Il voto all'Assemblea Generale dell'ONU potrà pur essere una vittoria per il futuro della Palestina, che da oggi è a tutti gli effetti uno stato osservatore (decisione che secondo molti aprirebbe la strada alla nascita di uno stato palestinese). Potrà pur essere una sconfitta per Israele. Purtroppo, dal nostro punto di vista, ad uscire a pezzi ancora una volta è l'inesistente diplomazia europea che ieri ha votato in ordine sparso sulla risoluzione. Qualcuno si era adoperato sin dalle prime ore nella costruzione di una pilatesca posizione comune, con l'astensione di tutti e 27 gli stati UE. Un tentativo fallito e che ha visto tutti i paesi della sponda mediterranea come Italia, Francia e Spagna, insieme a quelli scandinavi, votare sì. Dall'altro, l'astensione di tutti i paesi dell'est, guidati da Germania e Regno Unito, con la Repubblica Ceca che ha addirittura votato contro. Le identità diplomatiche di ogni singolo paese hanno prevalso, così come le diverse relazioni sviluppate nei decenni tra i vari stati europei e la Palestina. Che i paesi della sponda mediterranea e quelli scandinavi abbiano votato sì non costituisce di per sé una novità. Sono storici i legami tra paesi come l'Italia e la Francia con la causa palestinese e i suoi rappresentanti. Il problema risiede invece nell'astensione degli altri, un fatto che presume l'assenza di una posizione netta e chiara su un tema.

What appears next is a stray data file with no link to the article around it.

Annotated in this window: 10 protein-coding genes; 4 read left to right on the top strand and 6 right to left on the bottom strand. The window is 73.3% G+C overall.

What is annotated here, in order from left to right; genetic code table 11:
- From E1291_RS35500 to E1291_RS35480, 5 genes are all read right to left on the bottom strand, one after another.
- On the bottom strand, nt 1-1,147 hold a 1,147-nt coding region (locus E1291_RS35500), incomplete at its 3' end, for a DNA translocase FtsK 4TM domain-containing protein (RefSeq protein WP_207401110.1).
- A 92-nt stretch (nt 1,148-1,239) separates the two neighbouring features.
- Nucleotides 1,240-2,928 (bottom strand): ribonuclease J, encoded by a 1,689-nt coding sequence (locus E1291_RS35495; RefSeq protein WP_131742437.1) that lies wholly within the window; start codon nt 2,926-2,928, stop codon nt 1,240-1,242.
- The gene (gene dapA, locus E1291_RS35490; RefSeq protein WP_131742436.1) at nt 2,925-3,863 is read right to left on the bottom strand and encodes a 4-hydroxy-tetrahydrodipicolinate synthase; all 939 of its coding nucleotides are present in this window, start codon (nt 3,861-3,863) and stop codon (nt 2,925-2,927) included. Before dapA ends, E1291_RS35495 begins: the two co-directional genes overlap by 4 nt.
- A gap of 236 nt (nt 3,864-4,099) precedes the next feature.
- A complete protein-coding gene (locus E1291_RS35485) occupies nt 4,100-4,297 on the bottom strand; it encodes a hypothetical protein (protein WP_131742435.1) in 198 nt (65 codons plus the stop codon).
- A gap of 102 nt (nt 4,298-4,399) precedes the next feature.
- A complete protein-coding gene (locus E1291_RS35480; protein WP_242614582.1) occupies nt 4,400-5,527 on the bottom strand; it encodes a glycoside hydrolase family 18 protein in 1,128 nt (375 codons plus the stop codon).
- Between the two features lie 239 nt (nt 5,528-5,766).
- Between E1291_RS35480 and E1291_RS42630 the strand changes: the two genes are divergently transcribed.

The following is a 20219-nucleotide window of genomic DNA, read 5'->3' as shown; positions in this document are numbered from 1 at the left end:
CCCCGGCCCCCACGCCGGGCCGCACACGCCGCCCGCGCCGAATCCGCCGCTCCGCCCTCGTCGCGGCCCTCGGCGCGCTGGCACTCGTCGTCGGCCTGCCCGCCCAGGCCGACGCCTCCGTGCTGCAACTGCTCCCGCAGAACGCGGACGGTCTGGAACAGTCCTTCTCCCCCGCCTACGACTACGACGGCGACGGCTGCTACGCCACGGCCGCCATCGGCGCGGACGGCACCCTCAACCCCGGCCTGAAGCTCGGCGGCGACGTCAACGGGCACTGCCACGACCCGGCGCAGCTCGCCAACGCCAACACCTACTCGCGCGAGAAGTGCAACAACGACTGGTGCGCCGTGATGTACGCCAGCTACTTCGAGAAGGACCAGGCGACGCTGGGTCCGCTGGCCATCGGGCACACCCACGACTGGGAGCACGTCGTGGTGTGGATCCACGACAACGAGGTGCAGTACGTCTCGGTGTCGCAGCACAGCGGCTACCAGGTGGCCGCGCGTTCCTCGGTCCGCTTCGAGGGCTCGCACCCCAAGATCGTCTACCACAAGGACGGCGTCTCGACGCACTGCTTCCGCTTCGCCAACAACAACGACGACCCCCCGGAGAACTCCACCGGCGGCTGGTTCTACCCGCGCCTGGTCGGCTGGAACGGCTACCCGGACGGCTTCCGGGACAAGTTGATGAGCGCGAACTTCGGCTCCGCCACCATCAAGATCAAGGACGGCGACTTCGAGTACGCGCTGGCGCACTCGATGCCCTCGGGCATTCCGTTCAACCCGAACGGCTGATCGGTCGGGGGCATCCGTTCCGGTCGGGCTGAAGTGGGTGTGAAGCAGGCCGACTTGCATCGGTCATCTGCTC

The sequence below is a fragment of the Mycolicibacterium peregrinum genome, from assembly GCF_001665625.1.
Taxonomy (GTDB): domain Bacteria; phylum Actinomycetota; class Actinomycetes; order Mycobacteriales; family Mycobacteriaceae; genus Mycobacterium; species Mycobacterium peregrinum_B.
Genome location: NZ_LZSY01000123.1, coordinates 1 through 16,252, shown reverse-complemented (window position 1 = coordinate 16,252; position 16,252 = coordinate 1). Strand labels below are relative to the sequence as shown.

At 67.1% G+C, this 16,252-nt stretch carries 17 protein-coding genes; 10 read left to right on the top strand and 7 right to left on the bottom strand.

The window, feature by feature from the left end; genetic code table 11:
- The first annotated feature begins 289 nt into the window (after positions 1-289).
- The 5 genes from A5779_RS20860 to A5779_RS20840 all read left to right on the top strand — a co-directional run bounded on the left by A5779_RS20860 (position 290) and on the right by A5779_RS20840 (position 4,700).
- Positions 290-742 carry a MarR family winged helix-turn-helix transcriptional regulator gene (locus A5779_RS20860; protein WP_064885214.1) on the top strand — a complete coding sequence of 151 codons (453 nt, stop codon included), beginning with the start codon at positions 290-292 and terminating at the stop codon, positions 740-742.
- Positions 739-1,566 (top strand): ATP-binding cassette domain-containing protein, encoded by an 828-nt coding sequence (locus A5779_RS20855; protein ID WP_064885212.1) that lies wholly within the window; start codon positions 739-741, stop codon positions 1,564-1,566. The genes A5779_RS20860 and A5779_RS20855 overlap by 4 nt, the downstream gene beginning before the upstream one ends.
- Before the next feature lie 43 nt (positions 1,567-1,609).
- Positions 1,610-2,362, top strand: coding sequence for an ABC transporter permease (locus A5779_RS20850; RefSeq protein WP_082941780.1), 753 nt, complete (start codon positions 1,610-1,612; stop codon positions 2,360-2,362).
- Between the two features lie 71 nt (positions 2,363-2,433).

Il voto di ieri non è quindi un fallimento di per sé, ma la conseguenza del datato fallimento europeo nel non saper costruire una posizione unitaria sulla questione israelo-palestinese. E il conflitto dei giorni scorsi ne è un'ulteriore riprova. Egitto, Stati Uniti e Turchia hanno dominato la scena, mentre nessuna cancelleria europea, né tanto meno l'Alto Rappresentante della politica estera europea, Catherine Ashton, hanno dimostrato capacità diplomatiche tali da far inserire il vecchio continente nella risoluzione del conflitto. E questo per via dell'incapacità nel dar vita ad una posizione comune su un tema che riguarda una regione a noi vicina, nonché strategica per la sicurezza del continente.